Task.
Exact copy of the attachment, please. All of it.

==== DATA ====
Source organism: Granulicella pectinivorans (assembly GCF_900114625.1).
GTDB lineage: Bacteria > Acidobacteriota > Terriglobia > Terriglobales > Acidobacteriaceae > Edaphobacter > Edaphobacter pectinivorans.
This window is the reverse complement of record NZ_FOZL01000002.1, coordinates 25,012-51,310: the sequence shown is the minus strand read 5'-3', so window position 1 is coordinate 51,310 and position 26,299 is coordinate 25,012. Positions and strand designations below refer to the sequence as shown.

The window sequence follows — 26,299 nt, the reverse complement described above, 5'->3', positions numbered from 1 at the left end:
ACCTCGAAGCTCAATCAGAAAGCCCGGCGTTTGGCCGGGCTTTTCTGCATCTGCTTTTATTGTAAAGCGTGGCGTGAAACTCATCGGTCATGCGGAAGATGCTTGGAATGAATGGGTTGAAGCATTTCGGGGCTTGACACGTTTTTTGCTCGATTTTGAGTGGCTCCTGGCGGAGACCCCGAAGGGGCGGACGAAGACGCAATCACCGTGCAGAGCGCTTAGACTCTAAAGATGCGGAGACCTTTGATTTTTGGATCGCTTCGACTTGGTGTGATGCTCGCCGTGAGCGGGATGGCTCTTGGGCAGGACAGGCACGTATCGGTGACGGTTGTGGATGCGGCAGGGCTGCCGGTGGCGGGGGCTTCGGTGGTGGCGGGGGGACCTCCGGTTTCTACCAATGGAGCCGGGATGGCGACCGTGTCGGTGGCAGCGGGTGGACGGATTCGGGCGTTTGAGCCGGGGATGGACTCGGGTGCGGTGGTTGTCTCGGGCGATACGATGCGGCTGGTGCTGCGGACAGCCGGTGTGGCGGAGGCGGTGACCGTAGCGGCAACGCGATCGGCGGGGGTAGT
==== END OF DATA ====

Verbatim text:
Source organism: Granulicella pectinivorans (assembly GCF_900114625.1).
GTDB lineage: Bacteria > Acidobacteriota > Terriglobia > Terriglobales > Acidobacteriaceae > Edaphobacter > Edaphobacter pectinivorans.
This window is the reverse complement of record NZ_FOZL01000002.1, coordinates 25,012-51,310: the sequence shown is the minus strand read 5'-3', so window position 1 is coordinate 51,310 and position 26,299 is coordinate 25,012. Positions and strand designations below refer to the sequence as shown.

The window sequence follows — 26,299 nt, the reverse complement described above, 5'->3', positions numbered from 1 at the left end:
ACCTCGAAGCTCAATCAGAAAGCCCGGCGTTTGGCCGGGCTTTTCTGCATCTGCTTTTATTGTAAAGCGTGGCGTGAAACTCATCGGTCATGCGGAAGATGCTTGGAATGAATGGGTTGAAGCATTTCGGGGCTTGACACGTTTTTTGCTCGATTTTGAGTGGCTCCTGGCGGAGACCCCGAAGGGGCGGACGAAGACGCAATCACCGTGCAGAGCGCTTAGACTCTAAAGATGCGGAGACCTTTGATTTTTGGATCGCTTCGACTTGGTGTGATGCTCGCCGTGAGCGGGATGGCTCTTGGGCAGGACAGGCACGTATCGGTGACGGTTGTGGATGCGGCAGGGCTGCCGGTGGCGGGGGCTTCGGTGGTGGCGGGGGGACCTCCGGTTTCTACCAATGGAGCCGGGATGGCGACCGTGTCGGTGGCAGCGGGTGGACGGATTCGGGCGTTTGAGCCGGGGATGGACTCGGGTGCGGTGGTTGTCTCGGGCGATACGATGCGGCTGGTGCTGCGGACAGCCGGTGTGGCGGAGGCGGTGACCGTAGCGGCAACGCGATCGGCGGGGGTAGT